Replacing a Furnace Filter

by April Reinhardt
(last updated July 29, 2015)

Originally designed to protect the furnace motor and internal components, furnace filters are housed between the air intake and the heating coil, motor, and fan of the furnace. Furnace filters trap dust that can cause damage to the furnace motor. More importantly, however, furnace filters improve airflow and efficiency of a furnace. Without a filter, the furnace would quickly become clogged with dust, forcing it to work harder to expel air, and eventually overheat and break down. If your furnace filter does become clogged, then its purpose is defeated.

Follow these guidelines to replace your furnace filter once a month:

  1. Locate the furnace filter. Your furnace filter can be anywhere in the space between the return air grill and the air handler. The return air grill is one that draws air in instead of blowing air out. In general, however, the furnace filter is inside of the blower compartment.
  2. Turn the power to the furnace off at the main circuit breaker.
  3. Remove the filter and look for size markings on the frame. If you cannot read the markings, use a ruler or yardstick to determine its size.
  4. Replace the filter the same way you removed it.
  5. Turn the power to the furnace back on.
  6. Purchase the same size filter from your local home improvement store.
  7. Turn the power to the furnace off at the main circuit breaker.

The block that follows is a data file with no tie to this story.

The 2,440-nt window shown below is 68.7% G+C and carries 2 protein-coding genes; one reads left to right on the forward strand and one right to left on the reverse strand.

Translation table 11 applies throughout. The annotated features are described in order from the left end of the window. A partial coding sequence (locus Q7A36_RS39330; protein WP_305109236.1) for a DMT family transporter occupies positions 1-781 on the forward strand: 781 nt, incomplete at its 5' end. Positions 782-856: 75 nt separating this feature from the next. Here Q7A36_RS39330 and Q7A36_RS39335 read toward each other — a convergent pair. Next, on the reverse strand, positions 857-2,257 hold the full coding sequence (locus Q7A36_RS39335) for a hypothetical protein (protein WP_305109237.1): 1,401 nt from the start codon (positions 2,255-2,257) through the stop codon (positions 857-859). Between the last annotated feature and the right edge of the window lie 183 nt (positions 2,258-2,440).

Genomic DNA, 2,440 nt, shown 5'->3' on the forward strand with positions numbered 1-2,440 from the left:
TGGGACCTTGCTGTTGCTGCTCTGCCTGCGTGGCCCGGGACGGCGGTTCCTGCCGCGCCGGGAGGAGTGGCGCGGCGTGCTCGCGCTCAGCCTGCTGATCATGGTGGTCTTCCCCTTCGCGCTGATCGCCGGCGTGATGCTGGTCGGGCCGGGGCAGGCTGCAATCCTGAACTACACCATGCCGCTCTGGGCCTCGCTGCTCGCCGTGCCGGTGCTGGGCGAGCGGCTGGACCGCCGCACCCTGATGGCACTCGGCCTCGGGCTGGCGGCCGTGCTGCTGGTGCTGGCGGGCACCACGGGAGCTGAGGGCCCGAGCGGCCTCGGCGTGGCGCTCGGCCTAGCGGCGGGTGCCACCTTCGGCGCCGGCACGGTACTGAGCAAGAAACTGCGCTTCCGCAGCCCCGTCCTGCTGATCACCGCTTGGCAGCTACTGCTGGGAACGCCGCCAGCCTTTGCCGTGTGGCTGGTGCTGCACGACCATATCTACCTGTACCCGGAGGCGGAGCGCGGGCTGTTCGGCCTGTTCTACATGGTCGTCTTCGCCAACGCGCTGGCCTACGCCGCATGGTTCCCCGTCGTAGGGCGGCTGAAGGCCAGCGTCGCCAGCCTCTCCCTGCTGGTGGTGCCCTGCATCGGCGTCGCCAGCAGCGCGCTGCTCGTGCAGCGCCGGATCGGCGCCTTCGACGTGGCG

8. Pay attention to the way the current filter is placed when removing it, and then install the new filter the same way. If the new filter is marked with arrows, make sure that the arrows align with the direction the air is to move through your furnace.
  9. Some units require that you remove doors. When replacing the door, make sure that you replace it tightly as some doorframes engage safety switches that control the furnace.
  10. Turn the power for the furnace back on and check to make sure that the furnace is operating correctly.

Most furnace filters today are disposable, although some are meant to be cleaned and reused. You can purchase furnace filters for just a few dollars, or spend a substantial amount of money for permanent filters and those designed to improve air quality. Most furnace filters are made from fiberglass and are rated by the MERV ranking system, which stands for Minimum Efficiency Reporting Value. The higher the MERV rating, then the more efficient the filter is going to be. Higher quality filters are available to help improve air quality for household members with allergies and respiratory problems and those filters can make a huge difference.

Author Bio

April Reinhardt

An admin­istrator for a mutual fund man­age­ment firm, April deals with the writ­ten word daily. She loves to write and plans to author a memoir in the near future. April attend­ed More­head State Uni­ver­sity to pursue a BA degree in Ele­men­tary Edu­ca­tion. ...

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